From The Athenian Acropolis To The Aegean Sea

The Temple Of Olympian Zeus

From the Athenian Acropolis one can look down and see what is known as the Temple of Olympian Zeus.

This temple was dedicated to Zeus, the chief of the gods. Construction on the temple began in the 4th century BC but was not concluded until the 2nd century AD, during the reign of the Roman Emperor Hadrian. To honor Hadrian an arch was built for his entrance into the city. If you look near the lower left hand corner of the picture you can see Hadrian's arch with the columns on top. The completed temple was ultimately destroyed by barbarians in the 3rd century AD.

This temple was dedicated to Zeus, the chief of the gods. Construction on the temple began in the 4th century BC but was not concluded until the 2nd century AD, during the reign of the Roman Emperor Hadrian. To honor Hadrian an arch was built for his entrance into the city. If you look near the lower left hand corner of the picture you can see Hadrian's arch with the columns on top. The completed temple was ultimately destroyed by barbarians in the 3rd century AD. Much of the remaining ruins were used for other building projects in the city. All that is left is pictured above.

The Agora In Athens

We left the acropolis and descended toward the ancient Athenian agora (marketplace). What a beautiful view the merchants/shoppers had as they looked up at the Acropolis.

This picture was taken from the agora in Athens, looking up at the Acropolis.

This picture was taken from the agora in Athens, looking up at the Acropolis.

The following pictures are also from the agora in Athens, with a brief explanation under each picture.

A "stoa" is the word describing the practice in Ancient Greek architecture of providing a covered porch or walkway. These were commonly found in or near the marketplace. This one at Athens was among the most impressive. The style is known as Doric. These buildings provided an area for merchants to sell their goods, no matter the weather. These buildings were also used at times for religious gatherings. This stoa at Athens was originally built by King Attalos II of Pergamon, who ruled between 159 BC and 138 BC. It was destroyed in 267 A.D. by a Germanic nomadic people known as the Heruli. In the 1950's the Rockefeller family paid to have it restored.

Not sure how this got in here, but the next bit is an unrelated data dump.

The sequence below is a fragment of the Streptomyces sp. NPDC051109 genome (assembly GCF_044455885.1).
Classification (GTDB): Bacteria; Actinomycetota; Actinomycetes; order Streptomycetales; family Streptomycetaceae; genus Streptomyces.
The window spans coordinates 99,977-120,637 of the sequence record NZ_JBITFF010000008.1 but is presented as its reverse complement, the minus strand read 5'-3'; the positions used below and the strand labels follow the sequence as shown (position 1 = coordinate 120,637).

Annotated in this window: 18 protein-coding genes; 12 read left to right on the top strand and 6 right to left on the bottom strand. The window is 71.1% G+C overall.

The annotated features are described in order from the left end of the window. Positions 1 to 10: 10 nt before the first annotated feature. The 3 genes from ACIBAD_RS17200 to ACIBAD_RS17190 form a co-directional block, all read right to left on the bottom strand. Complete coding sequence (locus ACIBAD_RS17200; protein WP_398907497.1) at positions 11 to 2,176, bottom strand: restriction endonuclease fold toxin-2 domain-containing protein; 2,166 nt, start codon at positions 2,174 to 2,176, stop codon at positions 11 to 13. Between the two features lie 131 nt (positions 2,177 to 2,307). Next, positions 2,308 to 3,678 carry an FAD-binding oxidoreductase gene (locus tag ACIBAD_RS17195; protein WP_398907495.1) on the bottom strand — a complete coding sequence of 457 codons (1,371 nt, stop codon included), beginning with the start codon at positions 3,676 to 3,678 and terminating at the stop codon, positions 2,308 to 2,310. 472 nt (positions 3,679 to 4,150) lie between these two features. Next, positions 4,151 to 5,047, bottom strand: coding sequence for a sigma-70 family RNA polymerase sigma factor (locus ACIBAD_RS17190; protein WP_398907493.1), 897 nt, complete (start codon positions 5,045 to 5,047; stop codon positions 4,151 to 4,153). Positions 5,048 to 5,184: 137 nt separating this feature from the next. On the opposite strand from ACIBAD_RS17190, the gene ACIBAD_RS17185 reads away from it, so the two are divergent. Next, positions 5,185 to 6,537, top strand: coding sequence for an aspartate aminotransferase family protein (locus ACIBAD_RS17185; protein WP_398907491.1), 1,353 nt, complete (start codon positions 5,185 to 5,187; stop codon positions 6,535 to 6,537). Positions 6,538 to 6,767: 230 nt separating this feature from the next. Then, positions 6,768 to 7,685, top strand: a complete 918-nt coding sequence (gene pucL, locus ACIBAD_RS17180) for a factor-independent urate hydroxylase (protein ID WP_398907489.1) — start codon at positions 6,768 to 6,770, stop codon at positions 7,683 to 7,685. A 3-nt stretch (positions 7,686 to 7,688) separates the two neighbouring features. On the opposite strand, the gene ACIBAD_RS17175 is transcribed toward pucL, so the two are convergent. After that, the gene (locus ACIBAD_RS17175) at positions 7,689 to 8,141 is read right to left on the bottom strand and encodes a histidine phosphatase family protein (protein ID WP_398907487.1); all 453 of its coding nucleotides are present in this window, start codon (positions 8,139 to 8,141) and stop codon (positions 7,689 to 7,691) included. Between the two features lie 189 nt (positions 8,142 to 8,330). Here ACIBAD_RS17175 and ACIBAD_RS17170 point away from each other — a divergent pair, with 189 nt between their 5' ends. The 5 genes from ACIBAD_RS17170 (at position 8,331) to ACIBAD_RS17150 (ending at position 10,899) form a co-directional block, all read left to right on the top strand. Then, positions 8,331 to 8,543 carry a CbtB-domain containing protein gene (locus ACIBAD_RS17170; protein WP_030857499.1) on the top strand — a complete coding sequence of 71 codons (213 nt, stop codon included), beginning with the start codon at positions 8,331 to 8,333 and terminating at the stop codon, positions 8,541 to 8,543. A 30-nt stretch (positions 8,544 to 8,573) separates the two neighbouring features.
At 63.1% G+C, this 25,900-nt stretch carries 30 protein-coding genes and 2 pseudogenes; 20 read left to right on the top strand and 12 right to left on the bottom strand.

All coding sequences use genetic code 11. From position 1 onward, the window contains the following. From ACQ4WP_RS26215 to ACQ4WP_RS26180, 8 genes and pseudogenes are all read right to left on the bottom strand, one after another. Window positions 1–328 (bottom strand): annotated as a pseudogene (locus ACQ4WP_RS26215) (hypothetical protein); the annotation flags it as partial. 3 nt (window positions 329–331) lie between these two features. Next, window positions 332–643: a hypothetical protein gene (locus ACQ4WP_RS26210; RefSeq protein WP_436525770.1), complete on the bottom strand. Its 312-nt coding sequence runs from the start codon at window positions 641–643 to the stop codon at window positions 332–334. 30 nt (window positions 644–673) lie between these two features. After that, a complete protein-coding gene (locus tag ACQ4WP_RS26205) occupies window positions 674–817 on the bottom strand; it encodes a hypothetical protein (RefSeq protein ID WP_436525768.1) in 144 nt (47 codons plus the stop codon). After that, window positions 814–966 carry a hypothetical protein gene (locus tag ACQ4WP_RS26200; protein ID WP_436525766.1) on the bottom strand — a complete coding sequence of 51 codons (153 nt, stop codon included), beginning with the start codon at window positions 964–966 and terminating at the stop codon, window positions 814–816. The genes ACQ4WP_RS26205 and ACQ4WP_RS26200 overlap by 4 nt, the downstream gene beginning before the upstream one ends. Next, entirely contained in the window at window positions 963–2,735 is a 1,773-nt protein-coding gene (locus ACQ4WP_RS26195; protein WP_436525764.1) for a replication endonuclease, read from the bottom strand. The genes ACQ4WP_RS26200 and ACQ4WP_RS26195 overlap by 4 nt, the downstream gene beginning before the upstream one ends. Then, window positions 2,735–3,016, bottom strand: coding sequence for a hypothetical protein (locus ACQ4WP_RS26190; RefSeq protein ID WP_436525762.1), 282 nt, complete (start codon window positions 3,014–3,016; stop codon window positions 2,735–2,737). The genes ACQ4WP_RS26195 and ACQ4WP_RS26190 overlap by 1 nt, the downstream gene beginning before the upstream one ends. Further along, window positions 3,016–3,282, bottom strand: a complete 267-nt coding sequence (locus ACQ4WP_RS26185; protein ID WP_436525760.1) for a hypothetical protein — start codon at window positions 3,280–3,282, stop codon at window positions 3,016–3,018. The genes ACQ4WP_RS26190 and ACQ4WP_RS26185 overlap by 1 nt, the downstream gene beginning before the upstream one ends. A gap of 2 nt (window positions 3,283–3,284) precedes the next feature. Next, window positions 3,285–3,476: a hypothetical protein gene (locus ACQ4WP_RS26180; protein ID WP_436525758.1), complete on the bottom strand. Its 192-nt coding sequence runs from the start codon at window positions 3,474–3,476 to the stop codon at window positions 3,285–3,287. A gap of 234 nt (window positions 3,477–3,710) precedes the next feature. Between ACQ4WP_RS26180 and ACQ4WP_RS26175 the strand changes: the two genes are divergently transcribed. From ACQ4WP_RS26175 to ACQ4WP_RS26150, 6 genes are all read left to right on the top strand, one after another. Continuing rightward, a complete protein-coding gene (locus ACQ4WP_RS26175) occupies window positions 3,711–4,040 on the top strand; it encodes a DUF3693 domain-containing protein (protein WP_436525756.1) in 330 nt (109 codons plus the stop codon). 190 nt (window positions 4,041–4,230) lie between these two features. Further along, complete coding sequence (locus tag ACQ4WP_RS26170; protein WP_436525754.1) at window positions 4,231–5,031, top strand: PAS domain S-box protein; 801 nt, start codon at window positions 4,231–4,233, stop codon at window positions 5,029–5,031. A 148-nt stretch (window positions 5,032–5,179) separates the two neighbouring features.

A "stoa" is the word describing the practice in Ancient Greek architecture of providing a covered porch or walkway. These were commonly found in or near the marketplace. This one at Athens was among the most impressive. The style is known as Doric. These buildings provided an area for merchants to sell their goods, no matter the weather. These buildings were also used at times for religious gatherings. This stoa at Athens was originally built by King Attalos II of Pergamon, who ruled between 159 BC and 138 BC. It was destroyed in 267 A.D. by a Germanic nomadic people known as the Heruli. In the 1950's the Rockefeller family paid to have it restored.

A Fig Tree in the Agora at Athens

A Fig Tree in the Agora at Athens

Although it is somewhat hard to visualize from this picture, these ruins represent a theater built by Agrippa in 15 B.C. which had a seating capacity of about 1000 people. It was two-stories and was covered. However, it was also destroyed by fire in 267 AD. Later, around AD 400, a Gymnasium was erected on the site. Note the gigantic pedestals which were salvaged from the debris of Agrippa's Odeion.